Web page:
Explain in detail how the Prince of Morocco tried to show his capability in William Shakespeare’s play ‘The Merchant of Venice’.
The Prince of Morocco appeared for the first time in Act II, Scene 1 of the play The Merchant of Venice. He was not ashamed of having black skin or not being good looking. He was rather confident and proud of the qualities he had. That was all with which he tried to convince Portia that he indeed deserved her. He spoke of his bravery, his riches, his manly nature and his victories that was enough to make him a top contender in the race of winning Portia’s hand.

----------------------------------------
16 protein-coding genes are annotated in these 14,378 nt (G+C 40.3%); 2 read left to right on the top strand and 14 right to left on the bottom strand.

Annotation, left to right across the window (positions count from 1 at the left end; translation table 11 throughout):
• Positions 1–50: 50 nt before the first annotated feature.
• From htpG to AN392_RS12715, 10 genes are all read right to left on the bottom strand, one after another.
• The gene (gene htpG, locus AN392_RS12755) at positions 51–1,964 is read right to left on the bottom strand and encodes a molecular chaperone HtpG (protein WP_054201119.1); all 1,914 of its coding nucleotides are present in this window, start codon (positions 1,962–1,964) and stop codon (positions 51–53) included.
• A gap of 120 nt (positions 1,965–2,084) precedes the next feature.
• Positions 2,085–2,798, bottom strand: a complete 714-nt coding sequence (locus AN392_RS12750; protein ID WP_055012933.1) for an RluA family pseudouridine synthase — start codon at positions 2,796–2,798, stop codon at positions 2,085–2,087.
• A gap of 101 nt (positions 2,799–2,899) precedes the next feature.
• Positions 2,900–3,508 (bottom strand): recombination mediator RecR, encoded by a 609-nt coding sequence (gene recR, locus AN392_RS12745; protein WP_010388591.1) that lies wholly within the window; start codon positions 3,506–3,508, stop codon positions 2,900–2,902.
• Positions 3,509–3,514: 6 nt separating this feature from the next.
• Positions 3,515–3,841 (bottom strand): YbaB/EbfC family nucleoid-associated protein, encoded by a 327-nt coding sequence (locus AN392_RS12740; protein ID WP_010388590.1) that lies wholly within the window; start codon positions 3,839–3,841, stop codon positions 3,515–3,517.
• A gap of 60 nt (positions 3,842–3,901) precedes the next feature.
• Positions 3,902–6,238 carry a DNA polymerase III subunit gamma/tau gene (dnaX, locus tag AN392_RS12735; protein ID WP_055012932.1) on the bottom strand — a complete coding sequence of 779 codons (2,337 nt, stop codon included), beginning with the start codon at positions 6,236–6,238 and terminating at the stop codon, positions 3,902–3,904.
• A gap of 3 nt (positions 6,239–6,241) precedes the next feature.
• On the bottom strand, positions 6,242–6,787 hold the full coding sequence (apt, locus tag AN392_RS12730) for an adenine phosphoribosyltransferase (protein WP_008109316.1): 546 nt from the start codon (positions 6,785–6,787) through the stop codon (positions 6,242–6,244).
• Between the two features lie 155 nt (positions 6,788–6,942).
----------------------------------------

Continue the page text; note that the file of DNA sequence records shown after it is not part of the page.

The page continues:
And when it came to choosing the right casket, he was courageous enough to take the risk. He then went through the messages displayed on the boxes twice and analysed them in his own way. Finally he chose the gold casket being allured by the message: “He who chooses me will get what many men want.” Moreover, he thought it only to be fitting that the picture of a beautiful lady like Portia could only be held in gold, not in anything cheaper than that. The text on lead casket looked threatening to him and silver was ten times cheaper than gold, making it unworthy for a consideration.
However, though he misjudged it, showing the lack of wisdom, he was mentally strong enough to leave the place without making any complaint and accepting his fate.